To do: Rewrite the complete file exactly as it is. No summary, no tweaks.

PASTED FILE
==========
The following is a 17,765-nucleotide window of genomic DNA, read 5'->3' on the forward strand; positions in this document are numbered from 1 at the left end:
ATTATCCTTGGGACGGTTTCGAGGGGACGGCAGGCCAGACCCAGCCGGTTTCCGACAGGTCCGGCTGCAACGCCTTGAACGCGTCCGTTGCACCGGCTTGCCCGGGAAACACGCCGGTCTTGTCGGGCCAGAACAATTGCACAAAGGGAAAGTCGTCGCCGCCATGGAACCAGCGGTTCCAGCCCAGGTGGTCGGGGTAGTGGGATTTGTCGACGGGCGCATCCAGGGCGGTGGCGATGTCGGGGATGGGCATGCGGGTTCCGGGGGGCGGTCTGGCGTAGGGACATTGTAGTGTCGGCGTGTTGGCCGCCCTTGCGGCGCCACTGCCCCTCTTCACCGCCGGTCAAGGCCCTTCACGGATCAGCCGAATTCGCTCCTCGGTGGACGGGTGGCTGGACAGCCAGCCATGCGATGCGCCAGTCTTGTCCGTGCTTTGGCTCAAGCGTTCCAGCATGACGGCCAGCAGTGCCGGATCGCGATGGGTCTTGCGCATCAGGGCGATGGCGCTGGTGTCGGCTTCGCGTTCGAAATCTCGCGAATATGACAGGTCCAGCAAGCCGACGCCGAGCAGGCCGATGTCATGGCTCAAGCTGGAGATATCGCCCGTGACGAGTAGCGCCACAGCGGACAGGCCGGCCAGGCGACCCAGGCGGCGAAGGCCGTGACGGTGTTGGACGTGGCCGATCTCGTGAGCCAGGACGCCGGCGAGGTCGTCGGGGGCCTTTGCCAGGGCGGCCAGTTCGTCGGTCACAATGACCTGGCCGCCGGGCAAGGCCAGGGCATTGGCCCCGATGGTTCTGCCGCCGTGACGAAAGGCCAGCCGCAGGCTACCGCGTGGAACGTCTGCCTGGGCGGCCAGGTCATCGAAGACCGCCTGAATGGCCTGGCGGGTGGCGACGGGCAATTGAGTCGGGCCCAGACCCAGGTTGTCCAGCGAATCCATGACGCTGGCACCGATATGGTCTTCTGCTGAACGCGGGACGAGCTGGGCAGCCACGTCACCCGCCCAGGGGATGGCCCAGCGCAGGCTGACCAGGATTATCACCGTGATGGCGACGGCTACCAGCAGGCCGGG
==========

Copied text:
The following is a 17,765-nucleotide window of genomic DNA, read 5'->3' on the forward strand; positions in this document are numbered from 1 at the left end:
ATTATCCTTGGGACGGTTTCGAGGGGACGGCAGGCCAGACCCAGCCGGTTTCCGACAGGTCCGGCTGCAACGCCTTGAACGCGTCCGTTGCACCGGCTTGCCCGGGAAACACGCCGGTCTTGTCGGGCCAGAACAATTGCACAAAGGGAAAGTCGTCGCCGCCATGGAACCAGCGGTTCCAGCCCAGGTGGTCGGGGTAGTGGGATTTGTCGACGGGCGCATCCAGGGCGGTGGCGATGTCGGGGATGGGCATGCGGGTTCCGGGGGGCGGTCTGGCGTAGGGACATTGTAGTGTCGGCGTGTTGGCCGCCCTTGCGGCGCCACTGCCCCTCTTCACCGCCGGTCAAGGCCCTTCACGGATCAGCCGAATTCGCTCCTCGGTGGACGGGTGGCTGGACAGCCAGCCATGCGATGCGCCAGTCTTGTCCGTGCTTTGGCTCAAGCGTTCCAGCATGACGGCCAGCAGTGCCGGATCGCGATGGGTCTTGCGCATCAGGGCGATGGCGCTGGTGTCGGCTTCGCGTTCGAAATCTCGCGAATATGACAGGTCCAGCAAGCCGACGCCGAGCAGGCCGATGTCATGGCTCAAGCTGGAGATATCGCCCGTGACGAGTAGCGCCACAGCGGACAGGCCGGCCAGGCGACCCAGGCGGCGAAGGCCGTGACGGTGTTGGACGTGGCCGATCTCGTGAGCCAGGACGCCGGCGAGGTCGTCGGGGGCCTTTGCCAGGGCGGCCAGTTCGTCGGTCACAATGACCTGGCCGCCGGGCAAGGCCAGGGCATTGGCCCCGATGGTTCTGCCGCCGTGACGAAAGGCCAGCCGCAGGCTACCGCGTGGAACGTCTGCCTGGGCGGCCAGGTCATCGAAGACCGCCTGAATGGCCTGGCGGGTGGCGACGGGCAATTGAGTCGGGCCCAGACCCAGGTTGTCCAGCGAATCCATGACGCTGGCACCGATATGGTCTTCTGCTGAACGCGGGACGAGCTGGGCAGCCACGTCACCCGCCCAGGGGATGGCCCAGCGCAGGCTGACCAGGATTATCACCGTGATGGCGACGGCTACCAGCAGGCCGGG